Ever since Magic launched, and raised funding with $40m valuation. There has been a race to replicate the success in Asia, with BeMalas from Malaysia raised $500k, YesBoss from Indonesia raised from 3 prominent VCs, and also Nihao Concierge from Singapore. But I’m going to focus on the battle of HaloDiana and YesBoss in Indonesia.
HaloDiana, which was born inside SribuLancer backed by East Ventures and Infoteria is poised to battle YesBoss for Indonesia huge market. I believe that the timing and also the culture of Indonesian people are fitting of Magic style concierge service. The reason is that people here loves to be served, if you see in almost every place that involves paying or buying, we’d rather choose to be served than using a self-service machine. Example would be when I visited Blitzmegaplex on most malls, there are long lines of people queuing and few people on the self-service machine. Another reason, a lot of executives actually are served by personal assistant, hence, having virtual personal assistant like Diana or YesBoss, sort of boosted our “ego” and at the same time, super helpful since most of us are quite lazy to do simple things like “ordering your Gojek”
With all that mentioned though, I would highlight several key things that can make or break the Magic clones:
- Scaling: As the services get popular and get used by more and more people, it will be a lot tougher to serve 10,000 people compared to say, few thousands people. YesBoss’ plan to create a Natural Language Processor are one way to do it. Otherwise, scaling the customer service team is needed. One of the advantages being based in Indonesia is that human resources are still relatively affordable compared to our neighboring countries. Other solution is to create a freemium model where paying members can be prioritized and served faster. If used frequently, I think people won’t mind paying $3-$5 per month.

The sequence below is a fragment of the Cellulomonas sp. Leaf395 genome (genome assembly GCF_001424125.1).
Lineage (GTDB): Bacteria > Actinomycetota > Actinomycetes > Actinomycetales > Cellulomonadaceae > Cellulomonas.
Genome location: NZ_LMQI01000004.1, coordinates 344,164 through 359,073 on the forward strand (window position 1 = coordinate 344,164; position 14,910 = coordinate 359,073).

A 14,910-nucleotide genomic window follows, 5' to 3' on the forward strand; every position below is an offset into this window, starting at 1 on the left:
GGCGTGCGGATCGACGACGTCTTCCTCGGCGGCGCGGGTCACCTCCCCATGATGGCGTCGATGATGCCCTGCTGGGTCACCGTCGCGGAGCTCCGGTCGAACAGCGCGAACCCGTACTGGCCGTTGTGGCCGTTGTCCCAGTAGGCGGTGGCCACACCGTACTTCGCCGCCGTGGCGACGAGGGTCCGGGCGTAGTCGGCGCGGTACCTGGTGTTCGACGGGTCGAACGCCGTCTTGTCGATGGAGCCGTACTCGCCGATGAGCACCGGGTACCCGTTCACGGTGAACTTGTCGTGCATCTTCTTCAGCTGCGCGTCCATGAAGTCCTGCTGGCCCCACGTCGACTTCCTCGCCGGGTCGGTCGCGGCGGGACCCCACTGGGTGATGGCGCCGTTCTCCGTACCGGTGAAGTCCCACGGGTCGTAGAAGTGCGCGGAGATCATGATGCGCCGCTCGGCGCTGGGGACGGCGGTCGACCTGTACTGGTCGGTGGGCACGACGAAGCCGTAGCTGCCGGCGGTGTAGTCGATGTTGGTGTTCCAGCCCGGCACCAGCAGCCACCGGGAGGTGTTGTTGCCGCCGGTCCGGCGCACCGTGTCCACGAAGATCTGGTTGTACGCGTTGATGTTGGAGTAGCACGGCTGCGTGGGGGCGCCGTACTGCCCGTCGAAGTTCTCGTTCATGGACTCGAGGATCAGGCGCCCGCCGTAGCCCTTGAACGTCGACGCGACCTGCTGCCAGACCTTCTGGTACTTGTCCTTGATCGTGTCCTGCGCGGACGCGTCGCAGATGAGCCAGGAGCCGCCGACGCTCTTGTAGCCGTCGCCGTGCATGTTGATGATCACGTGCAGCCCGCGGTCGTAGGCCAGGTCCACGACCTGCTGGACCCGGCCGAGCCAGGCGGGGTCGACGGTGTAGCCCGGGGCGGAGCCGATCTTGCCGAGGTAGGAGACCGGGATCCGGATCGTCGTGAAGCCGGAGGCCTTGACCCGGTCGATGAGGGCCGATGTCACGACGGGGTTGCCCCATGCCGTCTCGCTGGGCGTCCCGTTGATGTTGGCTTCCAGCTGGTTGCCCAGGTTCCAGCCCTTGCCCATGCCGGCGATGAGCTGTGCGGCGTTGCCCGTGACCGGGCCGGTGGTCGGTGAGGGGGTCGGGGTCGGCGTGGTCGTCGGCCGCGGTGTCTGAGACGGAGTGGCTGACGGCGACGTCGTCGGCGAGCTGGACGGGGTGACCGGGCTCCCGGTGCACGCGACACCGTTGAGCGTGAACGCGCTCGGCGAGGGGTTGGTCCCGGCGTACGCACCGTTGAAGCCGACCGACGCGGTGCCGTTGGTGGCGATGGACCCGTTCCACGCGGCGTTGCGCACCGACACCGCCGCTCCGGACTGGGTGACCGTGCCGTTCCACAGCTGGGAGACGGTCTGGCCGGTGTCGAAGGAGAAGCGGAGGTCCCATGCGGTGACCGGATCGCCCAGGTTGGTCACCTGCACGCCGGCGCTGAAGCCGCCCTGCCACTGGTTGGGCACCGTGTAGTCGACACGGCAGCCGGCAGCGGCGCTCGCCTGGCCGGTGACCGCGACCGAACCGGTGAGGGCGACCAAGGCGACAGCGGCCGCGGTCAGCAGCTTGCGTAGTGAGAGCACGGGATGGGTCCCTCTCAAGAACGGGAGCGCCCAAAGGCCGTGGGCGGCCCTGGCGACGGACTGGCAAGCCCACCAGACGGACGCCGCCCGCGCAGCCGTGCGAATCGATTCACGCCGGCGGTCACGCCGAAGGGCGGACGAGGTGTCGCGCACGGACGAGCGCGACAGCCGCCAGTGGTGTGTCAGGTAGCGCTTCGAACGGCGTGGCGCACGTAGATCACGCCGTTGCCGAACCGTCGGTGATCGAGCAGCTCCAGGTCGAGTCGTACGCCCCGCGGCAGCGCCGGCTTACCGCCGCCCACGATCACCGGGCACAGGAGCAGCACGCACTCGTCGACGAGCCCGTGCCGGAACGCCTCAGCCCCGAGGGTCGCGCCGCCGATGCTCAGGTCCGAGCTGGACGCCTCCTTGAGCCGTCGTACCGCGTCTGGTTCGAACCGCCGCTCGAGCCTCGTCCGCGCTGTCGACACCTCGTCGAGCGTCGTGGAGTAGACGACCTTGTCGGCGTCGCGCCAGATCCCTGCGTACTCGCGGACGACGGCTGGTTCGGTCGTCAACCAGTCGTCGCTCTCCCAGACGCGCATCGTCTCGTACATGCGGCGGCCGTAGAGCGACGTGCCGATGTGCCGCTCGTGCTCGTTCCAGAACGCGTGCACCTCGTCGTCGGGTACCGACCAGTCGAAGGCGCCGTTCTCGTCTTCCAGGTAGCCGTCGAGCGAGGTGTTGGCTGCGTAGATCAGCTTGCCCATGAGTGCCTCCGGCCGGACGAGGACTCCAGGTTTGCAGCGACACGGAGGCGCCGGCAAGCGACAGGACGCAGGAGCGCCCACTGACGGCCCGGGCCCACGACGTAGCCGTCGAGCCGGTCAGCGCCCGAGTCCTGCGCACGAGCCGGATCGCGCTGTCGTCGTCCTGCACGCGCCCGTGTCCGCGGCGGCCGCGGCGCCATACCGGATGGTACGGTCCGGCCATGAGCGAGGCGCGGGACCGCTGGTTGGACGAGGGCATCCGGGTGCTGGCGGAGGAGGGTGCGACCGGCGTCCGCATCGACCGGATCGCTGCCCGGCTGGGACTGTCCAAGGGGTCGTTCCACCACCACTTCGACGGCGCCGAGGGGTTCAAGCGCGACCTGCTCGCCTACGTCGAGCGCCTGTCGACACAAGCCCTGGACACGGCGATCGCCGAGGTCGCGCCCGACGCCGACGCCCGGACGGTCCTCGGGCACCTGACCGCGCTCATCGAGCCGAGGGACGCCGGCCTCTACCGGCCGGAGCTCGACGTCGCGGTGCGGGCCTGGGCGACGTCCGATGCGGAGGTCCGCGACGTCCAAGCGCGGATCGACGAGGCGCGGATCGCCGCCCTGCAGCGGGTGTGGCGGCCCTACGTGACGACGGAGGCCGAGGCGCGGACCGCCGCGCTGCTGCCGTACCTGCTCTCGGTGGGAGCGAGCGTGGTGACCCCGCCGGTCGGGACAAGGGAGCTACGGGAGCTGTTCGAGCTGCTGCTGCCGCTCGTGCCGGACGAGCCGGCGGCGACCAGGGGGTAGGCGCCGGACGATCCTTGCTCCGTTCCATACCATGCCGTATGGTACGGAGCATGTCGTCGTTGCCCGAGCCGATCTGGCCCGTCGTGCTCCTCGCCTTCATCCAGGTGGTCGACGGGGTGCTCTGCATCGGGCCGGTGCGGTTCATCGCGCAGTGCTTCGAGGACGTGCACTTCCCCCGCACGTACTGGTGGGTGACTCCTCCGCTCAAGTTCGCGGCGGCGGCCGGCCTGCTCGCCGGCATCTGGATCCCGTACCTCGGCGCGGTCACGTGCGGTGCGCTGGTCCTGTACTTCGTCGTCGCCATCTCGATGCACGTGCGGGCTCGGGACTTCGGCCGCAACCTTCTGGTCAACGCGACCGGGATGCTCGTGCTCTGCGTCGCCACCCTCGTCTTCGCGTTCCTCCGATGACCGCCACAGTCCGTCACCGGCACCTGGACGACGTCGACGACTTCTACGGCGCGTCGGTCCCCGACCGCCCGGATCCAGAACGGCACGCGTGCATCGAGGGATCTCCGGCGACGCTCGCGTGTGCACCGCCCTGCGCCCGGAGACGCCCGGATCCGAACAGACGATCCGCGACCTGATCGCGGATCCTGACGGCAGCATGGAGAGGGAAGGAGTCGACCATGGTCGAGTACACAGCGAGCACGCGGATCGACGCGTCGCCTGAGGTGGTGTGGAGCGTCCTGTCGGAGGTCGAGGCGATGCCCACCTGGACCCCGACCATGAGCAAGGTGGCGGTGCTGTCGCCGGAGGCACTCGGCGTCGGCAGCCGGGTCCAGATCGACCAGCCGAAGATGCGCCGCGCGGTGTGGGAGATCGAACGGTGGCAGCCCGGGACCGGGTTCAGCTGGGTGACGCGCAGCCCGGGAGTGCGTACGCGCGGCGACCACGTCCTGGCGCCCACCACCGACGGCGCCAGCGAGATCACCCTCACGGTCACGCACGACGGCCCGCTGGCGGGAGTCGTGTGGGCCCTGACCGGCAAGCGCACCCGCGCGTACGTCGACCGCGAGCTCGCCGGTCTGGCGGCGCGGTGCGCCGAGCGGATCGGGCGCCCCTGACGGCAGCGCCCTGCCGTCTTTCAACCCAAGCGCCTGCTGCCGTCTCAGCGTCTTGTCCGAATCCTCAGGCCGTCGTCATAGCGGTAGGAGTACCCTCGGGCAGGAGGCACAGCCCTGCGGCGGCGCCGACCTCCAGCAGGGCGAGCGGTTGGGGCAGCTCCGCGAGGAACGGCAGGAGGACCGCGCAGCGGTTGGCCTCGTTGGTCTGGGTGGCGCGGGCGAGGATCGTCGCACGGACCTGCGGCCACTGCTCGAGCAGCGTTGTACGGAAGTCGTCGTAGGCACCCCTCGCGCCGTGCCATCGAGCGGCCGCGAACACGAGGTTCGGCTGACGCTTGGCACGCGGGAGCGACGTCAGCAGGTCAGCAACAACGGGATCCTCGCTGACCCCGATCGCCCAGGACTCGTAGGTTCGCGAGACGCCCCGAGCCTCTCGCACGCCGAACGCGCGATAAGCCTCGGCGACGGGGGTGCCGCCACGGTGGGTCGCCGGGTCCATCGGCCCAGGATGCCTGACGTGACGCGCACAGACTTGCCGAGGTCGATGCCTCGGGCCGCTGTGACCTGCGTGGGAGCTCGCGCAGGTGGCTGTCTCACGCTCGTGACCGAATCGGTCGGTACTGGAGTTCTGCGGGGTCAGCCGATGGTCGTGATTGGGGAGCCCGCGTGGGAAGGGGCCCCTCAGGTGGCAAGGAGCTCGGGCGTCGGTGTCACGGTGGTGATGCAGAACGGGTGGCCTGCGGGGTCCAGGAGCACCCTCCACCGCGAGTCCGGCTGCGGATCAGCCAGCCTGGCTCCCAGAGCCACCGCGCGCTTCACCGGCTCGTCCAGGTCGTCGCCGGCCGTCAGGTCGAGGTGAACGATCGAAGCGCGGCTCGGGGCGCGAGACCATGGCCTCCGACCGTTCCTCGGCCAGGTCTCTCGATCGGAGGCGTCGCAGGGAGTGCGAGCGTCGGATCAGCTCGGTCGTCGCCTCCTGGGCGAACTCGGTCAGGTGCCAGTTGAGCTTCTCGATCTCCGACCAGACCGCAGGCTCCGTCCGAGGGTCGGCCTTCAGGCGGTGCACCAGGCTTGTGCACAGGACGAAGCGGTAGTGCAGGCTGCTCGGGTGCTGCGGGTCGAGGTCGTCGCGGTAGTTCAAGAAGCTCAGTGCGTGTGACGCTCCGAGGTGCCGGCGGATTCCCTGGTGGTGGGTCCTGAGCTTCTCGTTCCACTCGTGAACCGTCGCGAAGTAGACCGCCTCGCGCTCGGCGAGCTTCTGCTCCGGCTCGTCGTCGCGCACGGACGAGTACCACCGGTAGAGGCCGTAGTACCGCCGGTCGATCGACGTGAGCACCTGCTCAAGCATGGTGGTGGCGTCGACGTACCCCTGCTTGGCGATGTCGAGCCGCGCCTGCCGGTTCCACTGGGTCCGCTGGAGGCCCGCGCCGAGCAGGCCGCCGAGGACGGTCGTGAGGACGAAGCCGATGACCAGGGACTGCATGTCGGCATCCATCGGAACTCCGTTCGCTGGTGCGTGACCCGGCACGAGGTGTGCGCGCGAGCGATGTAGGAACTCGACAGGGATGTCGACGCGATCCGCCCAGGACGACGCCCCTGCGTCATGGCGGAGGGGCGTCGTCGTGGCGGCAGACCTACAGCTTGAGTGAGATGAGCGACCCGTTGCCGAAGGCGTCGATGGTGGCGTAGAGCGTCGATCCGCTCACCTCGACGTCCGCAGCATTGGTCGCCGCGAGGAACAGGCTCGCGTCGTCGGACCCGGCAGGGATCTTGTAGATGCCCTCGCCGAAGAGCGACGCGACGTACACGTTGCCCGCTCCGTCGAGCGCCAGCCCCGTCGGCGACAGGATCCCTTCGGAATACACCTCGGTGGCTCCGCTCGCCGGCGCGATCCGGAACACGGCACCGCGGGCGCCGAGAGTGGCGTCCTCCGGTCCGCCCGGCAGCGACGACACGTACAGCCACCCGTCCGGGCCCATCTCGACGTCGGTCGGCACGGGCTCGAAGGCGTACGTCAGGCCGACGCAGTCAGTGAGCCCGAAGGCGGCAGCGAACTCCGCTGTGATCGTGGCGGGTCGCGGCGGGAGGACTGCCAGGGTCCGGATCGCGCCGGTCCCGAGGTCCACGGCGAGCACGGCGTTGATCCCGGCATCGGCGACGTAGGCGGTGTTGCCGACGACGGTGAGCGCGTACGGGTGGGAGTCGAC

- Overreliant on on-demand services: As both players are built on top of the on-demand services such as Go-Jek, this creates a problem where if one of the deliveries are late for example, the one that is getting the blame is the services not the on-demand players. I saw my friend ranted against one of the two, but when I investigated, apparently it’s because of the courier. Another problem is the business model part, since so far both players are relying on making money from its partners/merchants, it puts the leverage on the partners, the revenue won’t be that big. Not to mention, there’s always a possibility of one of the on-demand services creating their own concierge service.
- Low barrier of entry: Let’s say Magic expanded to Indonesia with millions of dollars in funding. I think that the model is actually have a low barrier of entry, proven with how fast HaloDiana is catching up with YesBoss (yes, I did consider that SribuLancer has bigger funding and well-positioned). Someone with huge capital can enter the market and erude the market share quite easily at this point.
- Vertical private virtual assistant: in the Valley, there has been multiple Magic clones focusing on verticals instead of processing all requests. Such as Native for traveling, Vida for diet consulting, and more. As Nir Eyal discussed in his blog, Assistant as an App might be the next big thing and both YesBoss and HaloDiana might have bigger problem when the vertical players are coming in. For one, Travelio has developed its own travel concierge service, although focusing on its own inventory.
Despite all of the worries, the market is huge, and it’s ready for this kind of services. I’m definitely excited to see who will win and how they will try to beat each other on this rise of private virtual assistant.
Disclosure: Talenta is funded by East Ventures, also an investor in SribuLancer which creates HaloDiana.
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